“Washington has overlooked the explosive potential of Islamic State influence in Pakistan, which will only accelerate the expected power vacuum left after U.S. withdrawal.”
Rivalry & Competition Between AQIS & AQ/IS
Moreover, there is chaotic, fierce competition across the entire Indian subcontinent between fighters from Islamic groups affiliated with AQ/IS and Jihad fighters who have pledged loyalty to AQIS.
Articles that address the threats posed by these (sometimes) violent rivalries, from just the five core countries in AQIS (Afghanistan, Pakistan, India, Bangladesh and Myanmar), include the following:
Mischaracterizations, Negligence & Warnings Ignored
An April 23, 2019 article entitled “ISIS Suspect Gave Advance Warning of Sri Lanka Bombings,” states:
“Early warnings from India’s intelligence services to Sri Lankan officials ahead of the Easter Sunday bombings were based on information gleaned from an ISIS suspect, CNN has learned. [New] Delhi passed on unusually specific intelligence in the weeks and days leading up to the attacks, Sri Lankan officials have said, and at least some of it was gleaned from material obtained during interrogations of an ISIS suspect arrested in India, an Indian official told CNN.”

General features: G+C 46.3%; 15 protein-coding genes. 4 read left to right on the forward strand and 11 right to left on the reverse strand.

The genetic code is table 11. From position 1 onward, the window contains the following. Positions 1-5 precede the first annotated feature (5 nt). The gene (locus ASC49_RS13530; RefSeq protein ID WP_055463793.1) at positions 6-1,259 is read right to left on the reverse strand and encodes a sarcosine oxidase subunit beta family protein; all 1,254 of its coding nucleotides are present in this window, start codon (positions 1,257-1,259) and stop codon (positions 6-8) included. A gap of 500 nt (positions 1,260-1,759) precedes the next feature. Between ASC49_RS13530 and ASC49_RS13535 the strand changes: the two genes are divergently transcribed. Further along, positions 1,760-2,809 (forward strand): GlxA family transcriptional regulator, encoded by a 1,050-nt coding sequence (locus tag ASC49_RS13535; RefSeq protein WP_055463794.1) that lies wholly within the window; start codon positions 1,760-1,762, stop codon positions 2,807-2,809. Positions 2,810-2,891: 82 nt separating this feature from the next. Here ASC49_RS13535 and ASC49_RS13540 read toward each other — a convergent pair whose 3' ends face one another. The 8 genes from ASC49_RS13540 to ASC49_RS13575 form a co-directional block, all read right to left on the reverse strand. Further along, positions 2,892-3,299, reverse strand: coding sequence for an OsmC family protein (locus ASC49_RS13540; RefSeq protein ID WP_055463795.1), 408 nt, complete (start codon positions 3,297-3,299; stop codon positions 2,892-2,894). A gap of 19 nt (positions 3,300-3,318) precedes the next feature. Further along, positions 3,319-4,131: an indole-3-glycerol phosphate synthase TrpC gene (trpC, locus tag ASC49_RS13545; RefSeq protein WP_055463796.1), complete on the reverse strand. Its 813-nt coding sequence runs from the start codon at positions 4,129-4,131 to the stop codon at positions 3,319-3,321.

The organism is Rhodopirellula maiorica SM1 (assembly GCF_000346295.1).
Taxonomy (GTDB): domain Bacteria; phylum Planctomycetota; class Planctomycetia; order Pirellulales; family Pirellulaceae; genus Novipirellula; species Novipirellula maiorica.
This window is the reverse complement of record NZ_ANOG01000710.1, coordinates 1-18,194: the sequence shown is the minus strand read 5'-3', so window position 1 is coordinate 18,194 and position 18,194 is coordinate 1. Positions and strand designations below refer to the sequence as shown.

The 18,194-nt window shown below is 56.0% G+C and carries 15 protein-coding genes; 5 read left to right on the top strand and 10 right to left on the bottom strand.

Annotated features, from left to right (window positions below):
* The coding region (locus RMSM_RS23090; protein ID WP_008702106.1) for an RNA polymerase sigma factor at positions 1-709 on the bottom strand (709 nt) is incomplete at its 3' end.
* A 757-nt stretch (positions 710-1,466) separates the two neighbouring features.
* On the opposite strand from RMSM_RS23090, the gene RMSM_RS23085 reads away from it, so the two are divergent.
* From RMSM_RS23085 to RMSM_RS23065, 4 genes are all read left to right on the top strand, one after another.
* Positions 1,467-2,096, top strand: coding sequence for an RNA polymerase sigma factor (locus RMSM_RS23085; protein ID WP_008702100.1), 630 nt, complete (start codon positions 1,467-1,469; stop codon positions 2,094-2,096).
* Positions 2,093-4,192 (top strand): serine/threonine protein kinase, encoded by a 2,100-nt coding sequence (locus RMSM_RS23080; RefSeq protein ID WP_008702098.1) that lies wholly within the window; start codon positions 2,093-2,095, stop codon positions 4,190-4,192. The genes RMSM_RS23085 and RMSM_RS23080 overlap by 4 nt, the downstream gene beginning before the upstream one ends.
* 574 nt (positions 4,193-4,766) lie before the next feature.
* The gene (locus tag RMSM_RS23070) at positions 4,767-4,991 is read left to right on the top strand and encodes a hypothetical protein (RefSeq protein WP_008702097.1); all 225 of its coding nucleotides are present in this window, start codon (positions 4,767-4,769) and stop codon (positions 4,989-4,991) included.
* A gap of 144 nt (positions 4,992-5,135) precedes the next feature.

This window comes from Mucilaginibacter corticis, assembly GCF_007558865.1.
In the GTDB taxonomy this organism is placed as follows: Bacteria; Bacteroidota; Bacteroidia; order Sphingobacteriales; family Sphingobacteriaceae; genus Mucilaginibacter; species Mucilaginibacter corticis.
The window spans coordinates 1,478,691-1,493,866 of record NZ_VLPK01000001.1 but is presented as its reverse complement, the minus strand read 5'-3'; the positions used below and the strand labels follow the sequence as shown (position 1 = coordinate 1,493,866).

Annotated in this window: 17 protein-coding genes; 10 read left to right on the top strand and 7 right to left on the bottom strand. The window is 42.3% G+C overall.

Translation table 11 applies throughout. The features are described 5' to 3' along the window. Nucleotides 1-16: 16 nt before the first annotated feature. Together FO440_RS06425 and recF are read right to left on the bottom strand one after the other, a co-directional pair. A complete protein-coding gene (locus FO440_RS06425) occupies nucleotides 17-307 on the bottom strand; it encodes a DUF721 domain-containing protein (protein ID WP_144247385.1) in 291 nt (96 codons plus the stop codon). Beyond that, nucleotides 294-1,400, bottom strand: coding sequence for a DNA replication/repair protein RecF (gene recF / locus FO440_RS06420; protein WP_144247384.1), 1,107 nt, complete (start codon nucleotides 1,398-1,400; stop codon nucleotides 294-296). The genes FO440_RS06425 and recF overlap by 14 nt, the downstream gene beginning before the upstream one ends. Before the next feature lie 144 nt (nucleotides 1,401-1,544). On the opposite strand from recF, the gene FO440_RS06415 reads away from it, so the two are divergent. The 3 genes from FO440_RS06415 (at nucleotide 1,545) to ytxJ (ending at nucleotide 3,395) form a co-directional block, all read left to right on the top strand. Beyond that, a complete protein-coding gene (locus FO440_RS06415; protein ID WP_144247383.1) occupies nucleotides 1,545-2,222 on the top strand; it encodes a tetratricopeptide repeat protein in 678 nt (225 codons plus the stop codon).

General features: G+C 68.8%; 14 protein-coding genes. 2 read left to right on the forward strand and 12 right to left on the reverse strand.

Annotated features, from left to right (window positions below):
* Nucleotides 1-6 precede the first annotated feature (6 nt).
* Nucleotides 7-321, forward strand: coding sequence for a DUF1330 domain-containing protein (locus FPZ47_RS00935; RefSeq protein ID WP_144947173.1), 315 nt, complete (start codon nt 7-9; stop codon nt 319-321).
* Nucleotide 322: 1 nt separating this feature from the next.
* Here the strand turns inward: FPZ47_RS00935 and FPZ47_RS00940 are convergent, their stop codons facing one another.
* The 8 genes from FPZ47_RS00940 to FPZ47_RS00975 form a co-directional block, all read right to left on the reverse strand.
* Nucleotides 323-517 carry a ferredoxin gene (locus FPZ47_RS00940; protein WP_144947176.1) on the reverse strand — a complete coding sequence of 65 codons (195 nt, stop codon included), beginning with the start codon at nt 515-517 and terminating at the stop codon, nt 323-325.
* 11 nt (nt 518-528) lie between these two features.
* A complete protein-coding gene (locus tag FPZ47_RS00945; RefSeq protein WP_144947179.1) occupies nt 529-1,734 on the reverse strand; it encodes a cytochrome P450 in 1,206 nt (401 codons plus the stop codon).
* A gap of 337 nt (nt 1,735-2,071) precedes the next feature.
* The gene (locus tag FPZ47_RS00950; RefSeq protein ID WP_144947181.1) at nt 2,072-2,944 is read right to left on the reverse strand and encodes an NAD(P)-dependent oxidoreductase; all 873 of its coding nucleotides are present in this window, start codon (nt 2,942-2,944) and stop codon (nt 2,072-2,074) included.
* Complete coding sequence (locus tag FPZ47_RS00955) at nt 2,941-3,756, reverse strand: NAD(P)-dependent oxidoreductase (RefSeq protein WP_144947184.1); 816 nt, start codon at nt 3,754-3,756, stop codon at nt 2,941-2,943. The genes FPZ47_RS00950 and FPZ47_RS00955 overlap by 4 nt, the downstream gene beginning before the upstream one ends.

Then, an April 24, 2019 article entitled “India Relayed Three Specific Warnings About Terror Attacks To Sri Lanka, Ahead Of Easter Bombings,” added these ominous details:
“India relayed three specific warnings about possible terror attacks to Sri Lanka, ahead of the Easter Sunday bombings. The final warning was communicated just one hour before the explosions started, a person with knowledge of the information told CNN. The first warning was communicated on April 4; the second warning was sent on April 20, one day before the attacks; and a third warning was sent on the morning of the attack.”
However, despite these warnings, it was revealed on June 08, 2019 that:
“Sri Lanka’s President Maithripala Sirisena has told his cabinet that he will not cooperate with a parliamentary investigation into security lapses leading to the Easter suicide bombings, official sources said on Saturday. Sirisena summoned an emergency meeting of his cabinet on Friday night to oppose the Parliamentary Select Committee (PSC) probing the April 21 attacks that killed 258 people and wounded nearly 500.”
This approach was confirmed by a ministerial source, who told AFP that Sirisena has refused to allow any police, military or intelligence personnel to testify before the committee.